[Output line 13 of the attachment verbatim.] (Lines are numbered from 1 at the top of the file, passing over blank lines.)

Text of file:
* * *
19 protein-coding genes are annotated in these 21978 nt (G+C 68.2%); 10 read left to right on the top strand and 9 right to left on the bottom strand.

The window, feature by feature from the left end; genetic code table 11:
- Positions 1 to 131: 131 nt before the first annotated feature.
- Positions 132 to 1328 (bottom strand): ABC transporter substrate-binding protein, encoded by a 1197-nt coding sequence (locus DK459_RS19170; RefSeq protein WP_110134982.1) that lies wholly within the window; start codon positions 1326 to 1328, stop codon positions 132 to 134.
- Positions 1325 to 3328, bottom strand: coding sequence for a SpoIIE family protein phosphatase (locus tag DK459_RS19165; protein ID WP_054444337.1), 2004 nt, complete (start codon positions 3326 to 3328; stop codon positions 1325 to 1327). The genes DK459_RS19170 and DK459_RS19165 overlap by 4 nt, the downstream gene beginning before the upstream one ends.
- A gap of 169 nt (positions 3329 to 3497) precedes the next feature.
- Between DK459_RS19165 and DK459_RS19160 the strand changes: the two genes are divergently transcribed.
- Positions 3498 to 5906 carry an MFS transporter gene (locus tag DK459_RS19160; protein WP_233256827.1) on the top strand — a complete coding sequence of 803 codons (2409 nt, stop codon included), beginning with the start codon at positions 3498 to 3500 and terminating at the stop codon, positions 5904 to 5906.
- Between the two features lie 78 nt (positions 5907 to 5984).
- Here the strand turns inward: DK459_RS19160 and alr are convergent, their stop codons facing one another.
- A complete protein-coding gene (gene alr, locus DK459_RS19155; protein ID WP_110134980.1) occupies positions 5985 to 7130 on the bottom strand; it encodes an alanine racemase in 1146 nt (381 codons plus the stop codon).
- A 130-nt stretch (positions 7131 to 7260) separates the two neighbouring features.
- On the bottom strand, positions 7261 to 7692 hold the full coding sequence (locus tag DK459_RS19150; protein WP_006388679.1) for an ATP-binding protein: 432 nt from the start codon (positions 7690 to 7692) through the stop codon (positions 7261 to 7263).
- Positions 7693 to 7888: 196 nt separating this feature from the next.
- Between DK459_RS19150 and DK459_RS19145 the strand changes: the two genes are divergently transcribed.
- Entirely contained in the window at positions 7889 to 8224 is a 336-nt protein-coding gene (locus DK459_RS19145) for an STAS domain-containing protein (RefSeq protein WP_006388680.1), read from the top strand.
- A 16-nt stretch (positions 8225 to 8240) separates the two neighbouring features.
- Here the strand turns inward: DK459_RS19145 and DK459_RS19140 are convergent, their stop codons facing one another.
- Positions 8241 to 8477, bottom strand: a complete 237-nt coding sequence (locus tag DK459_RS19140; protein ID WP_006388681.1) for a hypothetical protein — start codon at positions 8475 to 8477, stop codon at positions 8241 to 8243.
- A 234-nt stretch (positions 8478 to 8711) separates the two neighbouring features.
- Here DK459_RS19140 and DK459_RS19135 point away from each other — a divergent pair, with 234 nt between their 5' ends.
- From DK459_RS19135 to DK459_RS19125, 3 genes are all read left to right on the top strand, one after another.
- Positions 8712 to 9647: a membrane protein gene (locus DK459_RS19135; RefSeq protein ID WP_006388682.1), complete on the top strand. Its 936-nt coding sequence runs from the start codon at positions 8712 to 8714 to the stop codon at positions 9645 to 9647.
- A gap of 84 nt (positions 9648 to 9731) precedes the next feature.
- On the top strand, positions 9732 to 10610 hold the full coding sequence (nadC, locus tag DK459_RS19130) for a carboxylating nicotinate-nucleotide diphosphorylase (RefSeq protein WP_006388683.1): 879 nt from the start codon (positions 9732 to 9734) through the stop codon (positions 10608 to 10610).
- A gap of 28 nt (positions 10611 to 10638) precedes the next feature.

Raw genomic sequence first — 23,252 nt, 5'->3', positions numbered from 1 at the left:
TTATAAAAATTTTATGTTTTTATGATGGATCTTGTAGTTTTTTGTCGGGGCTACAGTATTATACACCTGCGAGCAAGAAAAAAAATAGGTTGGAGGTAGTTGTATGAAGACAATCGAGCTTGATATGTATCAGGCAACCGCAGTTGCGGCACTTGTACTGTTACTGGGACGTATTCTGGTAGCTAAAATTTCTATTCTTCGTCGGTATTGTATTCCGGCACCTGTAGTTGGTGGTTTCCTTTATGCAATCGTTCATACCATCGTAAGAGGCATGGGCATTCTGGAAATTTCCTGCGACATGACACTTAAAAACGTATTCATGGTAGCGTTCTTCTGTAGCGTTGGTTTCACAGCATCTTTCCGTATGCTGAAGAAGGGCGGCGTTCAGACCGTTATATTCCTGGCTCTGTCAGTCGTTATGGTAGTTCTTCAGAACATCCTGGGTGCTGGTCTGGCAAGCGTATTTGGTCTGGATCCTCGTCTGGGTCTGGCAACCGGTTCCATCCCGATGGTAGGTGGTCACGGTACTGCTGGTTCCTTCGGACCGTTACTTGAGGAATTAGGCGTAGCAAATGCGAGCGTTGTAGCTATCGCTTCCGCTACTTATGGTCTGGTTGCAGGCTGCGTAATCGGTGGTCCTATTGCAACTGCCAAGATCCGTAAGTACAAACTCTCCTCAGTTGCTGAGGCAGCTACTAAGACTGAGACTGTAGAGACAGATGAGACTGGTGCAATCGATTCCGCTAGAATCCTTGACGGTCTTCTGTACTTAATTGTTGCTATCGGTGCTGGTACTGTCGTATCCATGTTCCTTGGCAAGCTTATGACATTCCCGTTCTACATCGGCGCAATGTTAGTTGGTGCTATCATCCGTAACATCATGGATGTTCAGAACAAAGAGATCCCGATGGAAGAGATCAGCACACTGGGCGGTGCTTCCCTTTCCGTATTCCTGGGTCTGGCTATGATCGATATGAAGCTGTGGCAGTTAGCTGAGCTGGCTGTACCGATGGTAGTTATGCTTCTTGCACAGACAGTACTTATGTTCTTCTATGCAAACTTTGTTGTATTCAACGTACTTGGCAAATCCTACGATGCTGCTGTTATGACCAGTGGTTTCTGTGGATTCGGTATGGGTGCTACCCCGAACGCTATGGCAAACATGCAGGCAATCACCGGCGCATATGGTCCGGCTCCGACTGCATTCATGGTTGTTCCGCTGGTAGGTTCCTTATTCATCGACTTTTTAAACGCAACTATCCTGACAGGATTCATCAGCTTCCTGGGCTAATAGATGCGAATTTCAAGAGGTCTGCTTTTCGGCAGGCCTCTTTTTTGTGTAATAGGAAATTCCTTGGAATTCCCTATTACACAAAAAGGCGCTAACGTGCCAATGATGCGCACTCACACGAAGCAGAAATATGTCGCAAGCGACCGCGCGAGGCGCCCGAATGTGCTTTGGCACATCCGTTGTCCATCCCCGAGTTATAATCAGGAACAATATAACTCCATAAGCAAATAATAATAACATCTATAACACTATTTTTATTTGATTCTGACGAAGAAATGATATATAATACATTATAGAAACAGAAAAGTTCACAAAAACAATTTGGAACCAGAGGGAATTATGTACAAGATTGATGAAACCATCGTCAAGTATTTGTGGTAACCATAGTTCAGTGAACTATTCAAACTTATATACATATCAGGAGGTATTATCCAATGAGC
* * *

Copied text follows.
- On the bottom strand, positions 7261 to 7692 hold the full coding sequence (locus tag DK459_RS19150; protein WP_006388679.1) for an ATP-binding protein: 432 nt from the start codon (positions 7690 to 7692) through the stop codon (positions 7261 to 7263).